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Posted by Leanne Yendell on 18th January 2016
McKenzie Friend – or Foe?

The Society for Professional McKenzie Friends, which was established in 2014 in an effort to regulate this unusual profession, has called for stricter professional standards to be a requirement for all fee earning McKenzie friends, not just its own members. The society seeks to set standards, for example, law qualifications and professional indemnity insurance, which members have to meet in order to become accredited.

So, what is a ‘McKenzie friend’? In general terms, it is a lay advisor who accompanies a Litigant to a court hearing and helps through taking notes, organising documents and making suggestions, such as questions that might be put to a witness.

The McKenzie friend concept started with a case in 1960, when Levine McKenzie, who was getting divorced, asked for a non-practising barrister to sit with him and give him advice. The benefit of a McKenzie friend in the majority of cases is to provide a useful crutch to those who would otherwise be unsupported in proceedings.

The role had a boost when the government cut Legal Aid and, where the service was once typically free, now a McKenzie friend might charge between £16 and £90 per hour. It was simply a matter of time before the role became a way to exploit people frightened of the legal system. This leads us to the ‘McKenzie foe’. A McKenzie foe is someone who compromises a case by offering incorrect legal advice, failing to undertake tasks agreed or even acting as an aggressor in the case, which might have an adverse effect on proceedings and be a barrier to resolution.

In one incident, the President of the Family Division, Sir James Munby took the decision to ban a McKenzie friend who had been involved in a number of family law cases. The man had been touted as the “moving spirit behind two limited liability companies that provide legal advice and legal services”. In fact, he was a former bouncer with no relevant professional training or qualifications. After deeming his behaviour as “disgraceful”, Sir James said his removal from the case was “not merely proportionate but necessary.”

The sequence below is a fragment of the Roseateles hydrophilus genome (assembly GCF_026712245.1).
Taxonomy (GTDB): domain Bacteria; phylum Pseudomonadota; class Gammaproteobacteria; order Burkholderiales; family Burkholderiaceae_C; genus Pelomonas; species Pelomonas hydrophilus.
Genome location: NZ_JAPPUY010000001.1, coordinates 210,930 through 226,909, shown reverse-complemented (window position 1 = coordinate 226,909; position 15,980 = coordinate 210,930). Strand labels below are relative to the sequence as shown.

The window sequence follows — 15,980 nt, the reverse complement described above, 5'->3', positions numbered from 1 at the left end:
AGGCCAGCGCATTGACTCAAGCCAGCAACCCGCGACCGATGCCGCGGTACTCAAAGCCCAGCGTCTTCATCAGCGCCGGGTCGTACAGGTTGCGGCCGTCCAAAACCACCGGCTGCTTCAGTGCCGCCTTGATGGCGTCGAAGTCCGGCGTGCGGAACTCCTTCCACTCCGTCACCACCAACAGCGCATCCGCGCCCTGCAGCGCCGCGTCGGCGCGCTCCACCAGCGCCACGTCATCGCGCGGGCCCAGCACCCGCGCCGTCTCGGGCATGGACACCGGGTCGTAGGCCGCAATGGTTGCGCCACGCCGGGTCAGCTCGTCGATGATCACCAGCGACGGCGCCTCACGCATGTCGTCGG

In another incident, a Bedfordshire man was sentenced to three years’ imprisonment after posing as a ‘professional’ Mackenzie friend. He had offered legal support services to people denied legal aid in family law cases. Once the fees had been paid, he failed to undertake any of the tasks offered – and the victims were defrauded of around £5,000.

Despite these cases, legitimate McKenzie friends do have a place in the court system, as long as the position is protected and used appropriately.

If you are considering seeking the assistance of a McKenzie friend, you must be proactive in understanding who you are dealing with, and have confidence that they have the relevant experience and knowledge to offer helpful advice. Do your background checks and refer to the Society for Professional McKenzie Friends.

Here is a brief guide to being a McKenzie friend, not a McKenzie foe:

1)      Remember, you cannot represent or act as an agent – your job is simply to assist. You are not able to advocate on a person’s behalf, address the Court or examine witnesses. You can, however, give informal advice on conduct of the case outside of Court.

2)      Before you assume the role, you should provide the Court with your CV along with a short statement confirming that you have no interest in the case and that you understand the role and the duty of confidentiality.

3)      Be calm, respectful and provide moral support. Court can be a stressful experience for anyone and the last thing a person needs in a McKenzie friend is someone who adds ‘fuel to the fire’.

4)      Take notes for the Litigant in Person so they may review these after the hearing, and help with organisation of Court papers.

5)      Do not sign anything on the Litigant in Persons behalf.

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